A long time ago on an internet far far away there was an initiative to get MMORPG writers off of the sidelines and into blogging. It was based around Warhammer Online and a mutual interest for the game. That initiative was a huge success and brought a lot of great writers to the attention of a new audience. Many of those bloggers still write today and are some of the veterans that are helping push this initiative forwards. I participated as a new blogger back then and this time I’ve been asked to be a supporter! The general idea is that we (the supporters) will explain how we got started and give some tips for being a successful blogger.
In the beginning…
I didn’t realize I was a blogger. I wrote editorials for the Iniquity website. These were EverQuest II specific and often focused on my guild and our raiding exploits. I did a bit of arm-chair game design and focused heavily on the end game. I had a very large audience because we were a server-first and world competitive guild. Eventually I decided to retire from that play style and it didn’t make a lot of sense to keep writing. After all, who wants to read the opinions of a raider who isn’t raiding or even playing the game?
It wasn’t too long before I realized I missed writing in general. I wanted a creative outlet so I founded my first blog: MMOlogy, the science of MMORPGs. It was an incredible failure when it came to hits. If six of my former guild mates read a story I considered that a victory! It was okay though because I learned the first lesson of blogging: write for yourself, not for other people. I know we would all love to be a 10,000 unique visit a day site but sometimes that just won’t happen. We should absolutely try our hardest to reach that goal but we should also be able to enjoy writing for the sake of writing. I write because it fulfills my creative need. If someone else reads what I wrote and comments it is just icing for the cake!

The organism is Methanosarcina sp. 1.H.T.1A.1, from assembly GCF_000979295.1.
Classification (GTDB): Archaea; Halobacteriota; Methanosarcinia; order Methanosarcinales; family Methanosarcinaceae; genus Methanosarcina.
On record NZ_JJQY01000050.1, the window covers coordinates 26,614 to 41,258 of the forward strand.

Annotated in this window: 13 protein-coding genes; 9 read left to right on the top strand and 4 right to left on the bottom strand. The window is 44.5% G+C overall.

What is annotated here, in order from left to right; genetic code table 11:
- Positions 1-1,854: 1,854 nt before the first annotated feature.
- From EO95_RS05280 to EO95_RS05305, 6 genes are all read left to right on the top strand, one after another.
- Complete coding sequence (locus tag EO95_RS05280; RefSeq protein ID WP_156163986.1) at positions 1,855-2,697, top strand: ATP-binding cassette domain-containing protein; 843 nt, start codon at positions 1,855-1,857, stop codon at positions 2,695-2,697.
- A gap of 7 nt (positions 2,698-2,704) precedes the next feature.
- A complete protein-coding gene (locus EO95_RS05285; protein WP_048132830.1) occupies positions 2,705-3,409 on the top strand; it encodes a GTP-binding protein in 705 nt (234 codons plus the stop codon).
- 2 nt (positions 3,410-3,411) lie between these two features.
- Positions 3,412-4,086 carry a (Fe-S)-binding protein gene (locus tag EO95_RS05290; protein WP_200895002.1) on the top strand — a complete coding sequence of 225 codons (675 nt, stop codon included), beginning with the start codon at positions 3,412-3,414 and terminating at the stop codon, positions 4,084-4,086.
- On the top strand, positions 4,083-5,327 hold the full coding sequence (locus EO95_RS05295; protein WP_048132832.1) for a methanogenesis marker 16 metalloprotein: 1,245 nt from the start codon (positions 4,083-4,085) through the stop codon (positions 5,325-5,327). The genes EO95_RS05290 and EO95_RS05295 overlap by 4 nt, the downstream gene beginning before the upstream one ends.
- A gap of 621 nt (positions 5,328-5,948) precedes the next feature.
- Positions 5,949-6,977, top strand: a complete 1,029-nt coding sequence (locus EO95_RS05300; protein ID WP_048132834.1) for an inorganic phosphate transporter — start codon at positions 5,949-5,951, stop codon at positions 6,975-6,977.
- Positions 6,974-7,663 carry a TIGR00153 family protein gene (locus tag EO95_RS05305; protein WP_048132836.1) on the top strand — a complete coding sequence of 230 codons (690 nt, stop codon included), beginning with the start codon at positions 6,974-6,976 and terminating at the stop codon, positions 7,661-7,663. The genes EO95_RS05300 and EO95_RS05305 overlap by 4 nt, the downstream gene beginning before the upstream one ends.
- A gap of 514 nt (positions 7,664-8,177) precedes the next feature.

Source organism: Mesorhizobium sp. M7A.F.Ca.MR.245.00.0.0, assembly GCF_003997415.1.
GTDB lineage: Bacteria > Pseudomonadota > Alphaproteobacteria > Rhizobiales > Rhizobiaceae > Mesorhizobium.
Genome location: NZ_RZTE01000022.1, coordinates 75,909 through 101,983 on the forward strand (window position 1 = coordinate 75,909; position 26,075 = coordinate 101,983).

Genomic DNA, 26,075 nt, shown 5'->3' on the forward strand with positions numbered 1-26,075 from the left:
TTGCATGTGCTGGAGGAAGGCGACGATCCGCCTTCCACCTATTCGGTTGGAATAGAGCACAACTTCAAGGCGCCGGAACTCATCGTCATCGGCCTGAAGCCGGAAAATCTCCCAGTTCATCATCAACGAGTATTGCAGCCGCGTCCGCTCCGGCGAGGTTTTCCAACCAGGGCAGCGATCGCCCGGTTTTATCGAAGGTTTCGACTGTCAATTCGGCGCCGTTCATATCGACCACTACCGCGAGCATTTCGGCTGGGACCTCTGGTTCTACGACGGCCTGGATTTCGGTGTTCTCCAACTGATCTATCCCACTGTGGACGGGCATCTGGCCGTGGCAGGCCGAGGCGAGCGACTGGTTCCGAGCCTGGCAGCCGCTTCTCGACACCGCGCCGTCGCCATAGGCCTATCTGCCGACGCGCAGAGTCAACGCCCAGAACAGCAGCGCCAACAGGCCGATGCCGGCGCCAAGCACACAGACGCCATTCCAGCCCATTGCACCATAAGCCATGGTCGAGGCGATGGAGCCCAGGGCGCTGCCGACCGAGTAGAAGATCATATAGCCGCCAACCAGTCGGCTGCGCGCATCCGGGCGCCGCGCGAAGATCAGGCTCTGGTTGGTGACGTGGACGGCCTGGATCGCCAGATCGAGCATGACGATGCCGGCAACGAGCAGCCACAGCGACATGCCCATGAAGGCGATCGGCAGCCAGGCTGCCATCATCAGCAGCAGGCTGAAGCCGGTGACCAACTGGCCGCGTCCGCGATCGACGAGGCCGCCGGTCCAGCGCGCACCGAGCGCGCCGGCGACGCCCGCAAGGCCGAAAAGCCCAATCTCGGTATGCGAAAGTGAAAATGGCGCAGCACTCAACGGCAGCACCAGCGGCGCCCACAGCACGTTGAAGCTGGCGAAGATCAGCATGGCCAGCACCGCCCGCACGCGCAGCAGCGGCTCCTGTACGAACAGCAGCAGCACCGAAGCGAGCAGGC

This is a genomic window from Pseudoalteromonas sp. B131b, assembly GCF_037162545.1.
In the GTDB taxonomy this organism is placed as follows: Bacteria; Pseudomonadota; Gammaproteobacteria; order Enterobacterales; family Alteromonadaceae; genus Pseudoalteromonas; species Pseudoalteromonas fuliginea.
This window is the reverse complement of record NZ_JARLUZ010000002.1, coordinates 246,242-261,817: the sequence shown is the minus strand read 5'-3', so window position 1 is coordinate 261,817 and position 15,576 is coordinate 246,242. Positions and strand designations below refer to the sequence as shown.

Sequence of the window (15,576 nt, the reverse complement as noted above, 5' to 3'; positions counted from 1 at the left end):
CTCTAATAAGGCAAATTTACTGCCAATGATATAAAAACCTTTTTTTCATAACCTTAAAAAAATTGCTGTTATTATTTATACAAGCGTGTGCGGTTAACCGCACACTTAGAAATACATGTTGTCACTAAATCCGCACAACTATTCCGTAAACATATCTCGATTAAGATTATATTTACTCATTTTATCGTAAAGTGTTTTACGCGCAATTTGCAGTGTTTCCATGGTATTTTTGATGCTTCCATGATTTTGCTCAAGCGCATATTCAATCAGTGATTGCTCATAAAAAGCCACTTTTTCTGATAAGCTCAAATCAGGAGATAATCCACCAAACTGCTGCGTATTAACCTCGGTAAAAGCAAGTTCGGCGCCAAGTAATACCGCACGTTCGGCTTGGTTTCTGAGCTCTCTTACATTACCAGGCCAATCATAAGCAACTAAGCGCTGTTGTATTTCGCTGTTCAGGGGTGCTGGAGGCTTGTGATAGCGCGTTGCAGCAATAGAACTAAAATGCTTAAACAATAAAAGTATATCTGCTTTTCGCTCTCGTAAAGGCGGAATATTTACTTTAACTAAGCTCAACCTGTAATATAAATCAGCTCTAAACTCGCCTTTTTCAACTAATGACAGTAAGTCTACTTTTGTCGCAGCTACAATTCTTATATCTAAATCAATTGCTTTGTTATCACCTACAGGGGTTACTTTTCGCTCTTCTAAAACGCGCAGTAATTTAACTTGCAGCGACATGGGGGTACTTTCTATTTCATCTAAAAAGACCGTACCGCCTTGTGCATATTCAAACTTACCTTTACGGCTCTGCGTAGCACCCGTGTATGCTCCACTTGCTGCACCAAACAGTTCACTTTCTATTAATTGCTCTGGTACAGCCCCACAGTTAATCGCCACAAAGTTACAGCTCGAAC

Eventually I started raiding again and wanted to write about it. I figured a fresh start and a new brand was in order. At some point I thought up the clever title (in my opinion) of Epic Slant. It is my Slant on the Epic activities (IE raiding) within MMORPGs. I know, I’m a genius! It got even more fun when Dresden and I came up with the tag line: Putting the O back in Pwn. Nobody ever got it (the joke is that Pwn is actually spelled Own. We think people that intentionally say pwn are silly). With a clever name and amazing tagline I figured I had a good starting point. I was inspired to write so I just did so.
Tips for success
1. Keep Writing – Content is king, even less than stellar content. Your first articles aren’t going to be perfect. They might not even be average. That doesn’t matter. If you sit around trying to write the perfect article the first time out you’re never going to finish a single article. Start kicking those puppies out as soon as you can! The more you write the better you’ll get at it. You’ll also start building up a backlog of content. That will help with your Google ranking and give your blog the appearance of activity which is very important.
2. Be Active – People that write more tend to have more readers. When I post five days a week my numbers climb exponentially per day. It doesn’t make sense but it happens. It just seems that people like to know you’re kicking around. I think it has to do with the fact that when you’re constantly writing people visit more often because they know fresh content will appear. I previously set a goal of two articles a week and it really built up my audience. These days I spend all my time writing books so Epic Slant has suffered.
3. Comment Till it Hurts – If you want to have others read your blog you need to go read theirs. Visit all of the popular but not massive blogs and make well thought out comments on the articles you find. The authors will see your comment and occasionally check you out. They may even comment back! Their readers will do the same. The more you comment the more comments you’ll get back. Just be careful that you’re not creating poor comments or just linking to your story. That is poor form.
4. Read Your Articles – Seriously, read your own work. I didn’t for the first four months and if you go way back in the archive it really shows. When you finish an article go back and read it slowly start to finish. Clean it up, make it pretty, and then post it.
So get to it
Okay now you have the back story and the tips. It is time to get off the sidelines and start writing. You could even be the next Ferrel (IE a guy with a mediocre blog and some fancy books)!
Would you like to know more?
Check out the Newbie Blogger Initiative HQ.